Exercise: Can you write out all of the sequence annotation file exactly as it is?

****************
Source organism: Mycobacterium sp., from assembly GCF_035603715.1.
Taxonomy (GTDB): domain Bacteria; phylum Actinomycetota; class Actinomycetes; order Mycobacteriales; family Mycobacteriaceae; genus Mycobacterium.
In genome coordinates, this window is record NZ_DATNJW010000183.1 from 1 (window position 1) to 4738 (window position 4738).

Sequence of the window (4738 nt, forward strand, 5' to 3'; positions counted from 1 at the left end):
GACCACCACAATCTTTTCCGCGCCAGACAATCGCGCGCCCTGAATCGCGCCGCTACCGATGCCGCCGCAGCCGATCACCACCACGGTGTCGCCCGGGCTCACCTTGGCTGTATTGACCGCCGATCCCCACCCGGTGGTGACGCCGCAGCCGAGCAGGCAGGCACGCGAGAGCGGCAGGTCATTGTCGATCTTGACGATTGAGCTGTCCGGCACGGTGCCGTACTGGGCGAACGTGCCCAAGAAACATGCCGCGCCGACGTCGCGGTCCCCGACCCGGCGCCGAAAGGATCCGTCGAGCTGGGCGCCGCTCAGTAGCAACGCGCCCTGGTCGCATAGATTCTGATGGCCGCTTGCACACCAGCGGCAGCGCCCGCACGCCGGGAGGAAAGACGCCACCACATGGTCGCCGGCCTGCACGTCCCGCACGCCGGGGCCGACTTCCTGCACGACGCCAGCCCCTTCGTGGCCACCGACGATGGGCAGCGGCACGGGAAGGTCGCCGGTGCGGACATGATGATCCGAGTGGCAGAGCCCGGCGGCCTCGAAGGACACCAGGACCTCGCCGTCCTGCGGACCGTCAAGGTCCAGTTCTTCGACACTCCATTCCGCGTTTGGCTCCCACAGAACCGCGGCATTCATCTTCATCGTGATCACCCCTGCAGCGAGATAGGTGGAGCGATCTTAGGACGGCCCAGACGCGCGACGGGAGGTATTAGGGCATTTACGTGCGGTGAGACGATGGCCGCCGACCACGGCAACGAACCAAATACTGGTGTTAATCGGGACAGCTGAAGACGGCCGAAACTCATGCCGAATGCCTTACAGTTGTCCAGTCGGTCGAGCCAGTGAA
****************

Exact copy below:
Source organism: Mycobacterium sp., from assembly GCF_035603715.1.
Taxonomy (GTDB): domain Bacteria; phylum Actinomycetota; class Actinomycetes; order Mycobacteriales; family Mycobacteriaceae; genus Mycobacterium.
In genome coordinates, this window is record NZ_DATNJW010000183.1 from 1 (window position 1) to 4738 (window position 4738).

Sequence of the window (4738 nt, forward strand, 5' to 3'; positions counted from 1 at the left end):
GACCACCACAATCTTTTCCGCGCCAGACAATCGCGCGCCCTGAATCGCGCCGCTACCGATGCCGCCGCAGCCGATCACCACCACGGTGTCGCCCGGGCTCACCTTGGCTGTATTGACCGCCGATCCCCACCCGGTGGTGACGCCGCAGCCGAGCAGGCAGGCACGCGAGAGCGGCAGGTCATTGTCGATCTTGACGATTGAGCTGTCCGGCACGGTGCCGTACTGGGCGAACGTGCCCAAGAAACATGCCGCGCCGACGTCGCGGTCCCCGACCCGGCGCCGAAAGGATCCGTCGAGCTGGGCGCCGCTCAGTAGCAACGCGCCCTGGTCGCATAGATTCTGATGGCCGCTTGCACACCAGCGGCAGCGCCCGCACGCCGGGAGGAAAGACGCCACCACATGGTCGCCGGCCTGCACGTCCCGCACGCCGGGGCCGACTTCCTGCACGACGCCAGCCCCTTCGTGGCCACCGACGATGGGCAGCGGCACGGGAAGGTCGCCGGTGCGGACATGATGATCCGAGTGGCAGAGCCCGGCGGCCTCGAAGGACACCAGGACCTCGCCGTCCTGCGGACCGTCAAGGTCCAGTTCTTCGACACTCCATTCCGCGTTTGGCTCCCACAGAACCGCGGCATTCATCTTCATCGTGATCACCCCTGCAGCGAGATAGGTGGAGCGATCTTAGGACGGCCCAGACGCGCGACGGGAGGTATTAGGGCATTTACGTGCGGTGAGACGATGGCCGCCGACCACGGCAACGAACCAAATACTGGTGTTAATCGGGACAGCTGAAGACGGCCGAAACTCATGCCGAATGCCTTACAGTTGTCCAGTCGGTCGAGCCAGTGAA